By Ed Forry
A September trip to Ireland brought with it good weather, some surprising motoring, and some great new memories from my ancestral homeland.
The good news for this visitor is how the exchange rate is advantageous against the dollar; in late September, a euro cost $1.30, not a bad rate compared to a year ago. Also, Irish hotels and restaurants are offering attractive low rates and package deals, helping the American tourist to stretch the travel budget.
Our trip took us to Dublin, Sligo, and Galway, and the weather – mirabile dictu – was mild and largely dry, In eight days of cross-country travel, we encountered very little rain, and after the hot steamy Boston summer, the mild mid-60’s Irish climate felt just right.
In Dublin the Fitz William Hotel was a convenient central location. Despite crowds in town for the Galway/Kilkenny hurling match, and a weekend gathering of some 25 Ukranian revelers, who filled the breakfast room with a bit of a clamor, the location was just right for a mid-day stroll across the sunny St. Stephens Green, and a walk down Grafton Street to see the Molly Malone statue across from Trinity College.
A one-day hop-on/hop-off sight-seeing tour offered a taste of Dublin, the only disappointment being an overpriced stop at the Guinness brewery.
In driving cross-country in a rental car to Sligo, we found that the new M4 motorway made our 100-mile Saturday afternoon excursion an easy trip. A sparkling Tesco service station and café in Enfield was a good rest stop, and the ride to Sligo took less than three hours. We settled in the Cromleach Lodge just off the N4 in Castlebaldwin, a spectacular resort on a hill overlooking Lough Arrow not far from Sligo town. It is easy to recommend Cromleach, with some of the best vistas of the Sligo hills and a fabulous menu of native meals and baked goods.
After two days we were on the road, with lunch in Westport (Ireland’s “best place to live,” according to the town leaders) and a meandering ride through Leenane and Maam to Galway. There, we stayed at the House Hotel, a 40-room “boutique” hotel just off Quay Square and the Spanish Arch.
A good example of great restaurant bargains: The Vina Mara (Spanish for vineyard and the sea) on Middle Street offers all entrees on Monday and Tuesday nights for just 10 euro. The food was terrific and the price was more than reasonable. One of our party said the complimentary sautéed potato wedges were the best she had every tasted.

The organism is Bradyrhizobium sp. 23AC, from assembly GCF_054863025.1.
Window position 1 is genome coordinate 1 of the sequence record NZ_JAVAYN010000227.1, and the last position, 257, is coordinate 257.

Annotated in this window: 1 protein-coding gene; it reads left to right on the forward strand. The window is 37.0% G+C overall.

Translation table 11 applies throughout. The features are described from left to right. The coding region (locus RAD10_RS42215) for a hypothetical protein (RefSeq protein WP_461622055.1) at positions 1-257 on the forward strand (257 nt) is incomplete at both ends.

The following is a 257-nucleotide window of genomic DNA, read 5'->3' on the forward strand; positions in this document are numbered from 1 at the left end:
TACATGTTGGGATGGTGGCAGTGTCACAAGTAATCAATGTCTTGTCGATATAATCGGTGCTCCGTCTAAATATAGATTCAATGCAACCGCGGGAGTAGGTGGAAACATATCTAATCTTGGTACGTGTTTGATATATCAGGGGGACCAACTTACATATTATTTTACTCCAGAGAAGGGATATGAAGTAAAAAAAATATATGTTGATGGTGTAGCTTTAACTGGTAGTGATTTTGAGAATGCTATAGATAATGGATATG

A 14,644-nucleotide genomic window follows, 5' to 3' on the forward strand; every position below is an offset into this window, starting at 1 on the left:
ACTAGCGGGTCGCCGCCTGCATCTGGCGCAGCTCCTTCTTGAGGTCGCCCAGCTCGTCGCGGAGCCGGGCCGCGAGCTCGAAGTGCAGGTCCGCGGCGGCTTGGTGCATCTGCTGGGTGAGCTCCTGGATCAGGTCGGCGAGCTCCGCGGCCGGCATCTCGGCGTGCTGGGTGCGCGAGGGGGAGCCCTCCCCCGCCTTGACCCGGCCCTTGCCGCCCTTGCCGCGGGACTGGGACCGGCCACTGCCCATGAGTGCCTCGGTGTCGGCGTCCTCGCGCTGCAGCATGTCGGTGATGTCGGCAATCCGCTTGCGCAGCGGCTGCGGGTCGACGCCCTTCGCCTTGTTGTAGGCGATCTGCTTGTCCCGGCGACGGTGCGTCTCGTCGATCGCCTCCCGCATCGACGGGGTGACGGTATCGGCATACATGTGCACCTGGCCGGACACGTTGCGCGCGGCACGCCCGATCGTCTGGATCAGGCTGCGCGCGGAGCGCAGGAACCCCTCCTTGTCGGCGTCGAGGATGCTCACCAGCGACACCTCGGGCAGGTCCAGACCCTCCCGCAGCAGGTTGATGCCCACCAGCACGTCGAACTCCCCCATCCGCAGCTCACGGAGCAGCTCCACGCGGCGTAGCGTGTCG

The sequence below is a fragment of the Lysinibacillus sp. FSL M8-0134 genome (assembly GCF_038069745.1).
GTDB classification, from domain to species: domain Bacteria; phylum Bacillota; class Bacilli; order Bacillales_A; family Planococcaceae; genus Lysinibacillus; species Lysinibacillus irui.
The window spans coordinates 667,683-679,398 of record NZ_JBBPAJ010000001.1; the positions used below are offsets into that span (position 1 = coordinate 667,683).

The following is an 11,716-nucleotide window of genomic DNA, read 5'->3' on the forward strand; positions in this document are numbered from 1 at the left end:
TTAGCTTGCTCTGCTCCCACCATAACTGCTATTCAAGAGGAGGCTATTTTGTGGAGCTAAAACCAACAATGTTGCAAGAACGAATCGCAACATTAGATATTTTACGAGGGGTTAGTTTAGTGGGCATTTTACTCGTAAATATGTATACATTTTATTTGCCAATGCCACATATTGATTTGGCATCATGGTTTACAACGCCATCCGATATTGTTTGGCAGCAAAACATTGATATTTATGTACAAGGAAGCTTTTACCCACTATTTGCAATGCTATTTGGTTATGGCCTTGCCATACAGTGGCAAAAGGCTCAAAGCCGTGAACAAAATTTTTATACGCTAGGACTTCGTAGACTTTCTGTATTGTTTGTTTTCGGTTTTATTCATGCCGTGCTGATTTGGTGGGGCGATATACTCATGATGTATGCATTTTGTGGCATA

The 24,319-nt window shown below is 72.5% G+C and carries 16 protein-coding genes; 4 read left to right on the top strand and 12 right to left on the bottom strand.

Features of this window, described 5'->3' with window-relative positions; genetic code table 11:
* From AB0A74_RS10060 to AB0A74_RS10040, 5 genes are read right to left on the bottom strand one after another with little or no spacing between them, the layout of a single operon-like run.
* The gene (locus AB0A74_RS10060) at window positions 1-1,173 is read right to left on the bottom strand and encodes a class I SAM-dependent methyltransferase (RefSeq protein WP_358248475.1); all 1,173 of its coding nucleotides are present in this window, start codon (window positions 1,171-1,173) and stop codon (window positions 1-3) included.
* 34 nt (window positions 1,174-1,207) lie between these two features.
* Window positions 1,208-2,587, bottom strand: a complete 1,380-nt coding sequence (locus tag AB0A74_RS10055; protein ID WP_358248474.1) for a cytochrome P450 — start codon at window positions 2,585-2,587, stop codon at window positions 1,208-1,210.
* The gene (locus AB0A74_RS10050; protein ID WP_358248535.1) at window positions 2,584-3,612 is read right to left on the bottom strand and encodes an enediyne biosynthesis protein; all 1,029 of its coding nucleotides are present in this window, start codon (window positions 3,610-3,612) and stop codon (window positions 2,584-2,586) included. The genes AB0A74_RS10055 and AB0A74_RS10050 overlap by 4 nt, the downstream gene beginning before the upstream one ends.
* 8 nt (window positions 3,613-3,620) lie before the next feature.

Vina Mara proprietor Eileen Feeney said that she and her husband Jarlath opened the business ten years ago, conceiving it as a Spanish wine bar. “We spent our holidays with children in Spain over the years,” she explained. “You know how you love Spanish wine – well I do, anyway – and the atmosphere of Spain, the sun, and the sea. So I had a plan to have a little wine bar. It turned into a restaurant because the premises we found were a little too big for a wine bar. We had a really good up-and-coming young chef who came on board with us.” And for many years the new eatery thrived.
But the bad economy caused Feeney and her husband to make some hard management decisions.
"When we started it was not a recession time and people had loads of money in Ireland, and it was very lucrative time in the country. We have had to make changes and we made changes at the right time. We changed before we needed to change, and this is, I think, our savings grace.”
She explains the bargain prices are sustained by a big increase in customers: “On a Monday or Tuesday night, we might have 25 diners,” she says. “Now on those nights we serve 100. With the reduced prices diners typically decide to add an appetizer or dessert, or a bottle of wine. “We keep costs strictly under control, and have not had to add any staff other than a server or two.”